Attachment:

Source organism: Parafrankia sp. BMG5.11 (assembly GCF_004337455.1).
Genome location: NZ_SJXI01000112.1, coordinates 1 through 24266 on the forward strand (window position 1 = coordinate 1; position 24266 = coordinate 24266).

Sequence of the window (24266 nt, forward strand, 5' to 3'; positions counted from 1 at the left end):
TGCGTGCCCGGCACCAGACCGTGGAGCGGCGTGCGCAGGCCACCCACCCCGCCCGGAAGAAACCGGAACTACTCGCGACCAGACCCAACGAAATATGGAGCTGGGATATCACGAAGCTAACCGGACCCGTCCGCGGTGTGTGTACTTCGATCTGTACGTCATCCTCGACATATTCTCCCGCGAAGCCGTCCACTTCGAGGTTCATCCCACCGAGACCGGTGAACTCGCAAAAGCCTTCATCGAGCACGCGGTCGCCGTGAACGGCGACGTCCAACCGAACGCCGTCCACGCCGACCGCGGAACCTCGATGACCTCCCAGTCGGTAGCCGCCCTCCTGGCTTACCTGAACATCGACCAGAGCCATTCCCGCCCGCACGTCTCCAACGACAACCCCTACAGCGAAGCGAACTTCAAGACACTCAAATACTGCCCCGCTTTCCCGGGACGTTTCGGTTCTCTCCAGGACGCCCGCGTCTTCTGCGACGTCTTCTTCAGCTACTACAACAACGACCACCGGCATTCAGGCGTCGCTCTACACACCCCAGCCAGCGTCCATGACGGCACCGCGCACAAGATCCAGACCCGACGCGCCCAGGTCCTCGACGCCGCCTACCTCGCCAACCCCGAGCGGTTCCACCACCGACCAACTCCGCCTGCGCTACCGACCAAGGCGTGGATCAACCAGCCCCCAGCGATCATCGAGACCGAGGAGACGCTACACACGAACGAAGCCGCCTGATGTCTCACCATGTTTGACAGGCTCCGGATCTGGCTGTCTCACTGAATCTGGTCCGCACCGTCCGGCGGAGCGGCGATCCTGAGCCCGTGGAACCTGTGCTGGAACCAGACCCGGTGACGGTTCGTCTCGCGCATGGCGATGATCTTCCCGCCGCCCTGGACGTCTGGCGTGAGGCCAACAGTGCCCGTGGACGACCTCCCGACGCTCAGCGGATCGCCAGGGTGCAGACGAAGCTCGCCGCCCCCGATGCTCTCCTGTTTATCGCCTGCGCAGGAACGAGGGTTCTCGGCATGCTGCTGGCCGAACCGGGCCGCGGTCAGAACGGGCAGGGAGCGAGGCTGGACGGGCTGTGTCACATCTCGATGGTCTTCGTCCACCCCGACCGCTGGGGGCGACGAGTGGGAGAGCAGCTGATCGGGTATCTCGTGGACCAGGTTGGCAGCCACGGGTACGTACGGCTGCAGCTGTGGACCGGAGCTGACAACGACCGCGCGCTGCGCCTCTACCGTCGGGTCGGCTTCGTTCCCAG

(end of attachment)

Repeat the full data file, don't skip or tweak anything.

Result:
Source organism: Parafrankia sp. BMG5.11 (assembly GCF_004337455.1).
Genome location: NZ_SJXI01000112.1, coordinates 1 through 24266 on the forward strand (window position 1 = coordinate 1; position 24266 = coordinate 24266).

Sequence of the window (24266 nt, forward strand, 5' to 3'; positions counted from 1 at the left end):
TGCGTGCCCGGCACCAGACCGTGGAGCGGCGTGCGCAGGCCACCCACCCCGCCCGGAAGAAACCGGAACTACTCGCGACCAGACCCAACGAAATATGGAGCTGGGATATCACGAAGCTAACCGGACCCGTCCGCGGTGTGTGTACTTCGATCTGTACGTCATCCTCGACATATTCTCCCGCGAAGCCGTCCACTTCGAGGTTCATCCCACCGAGACCGGTGAACTCGCAAAAGCCTTCATCGAGCACGCGGTCGCCGTGAACGGCGACGTCCAACCGAACGCCGTCCACGCCGACCGCGGAACCTCGATGACCTCCCAGTCGGTAGCCGCCCTCCTGGCTTACCTGAACATCGACCAGAGCCATTCCCGCCCGCACGTCTCCAACGACAACCCCTACAGCGAAGCGAACTTCAAGACACTCAAATACTGCCCCGCTTTCCCGGGACGTTTCGGTTCTCTCCAGGACGCCCGCGTCTTCTGCGACGTCTTCTTCAGCTACTACAACAACGACCACCGGCATTCAGGCGTCGCTCTACACACCCCAGCCAGCGTCCATGACGGCACCGCGCACAAGATCCAGACCCGACGCGCCCAGGTCCTCGACGCCGCCTACCTCGCCAACCCCGAGCGGTTCCACCACCGACCAACTCCGCCTGCGCTACCGACCAAGGCGTGGATCAACCAGCCCCCAGCGATCATCGAGACCGAGGAGACGCTACACACGAACGAAGCCGCCTGATGTCTCACCATGTTTGACAGGCTCCGGATCTGGCTGTCTCACTGAATCTGGTCCGCACCGTCCGGCGGAGCGGCGATCCTGAGCCCGTGGAACCTGTGCTGGAACCAGACCCGGTGACGGTTCGTCTCGCGCATGGCGATGATCTTCCCGCCGCCCTGGACGTCTGGCGTGAGGCCAACAGTGCCCGTGGACGACCTCCCGACGCTCAGCGGATCGCCAGGGTGCAGACGAAGCTCGCCGCCCCCGATGCTCTCCTGTTTATCGCCTGCGCAGGAACGAGGGTTCTCGGCATGCTGCTGGCCGAACCGGGCCGCGGTCAGAACGGGCAGGGAGCGAGGCTGGACGGGCTGTGTCACATCTCGATGGTCTTCGTCCACCCCGACCGCTGGGGGCGACGAGTGGGAGAGCAGCTGATCGGGTATCTCGTGGACCAGGTTGGCAGCCACGGGTACGTACGGCTGCAGCTGTGGACCGGAGCTGACAACGACCGCGCGCTGCGCCTCTACCGTCGGGTCGGCTTCGTTCCCAG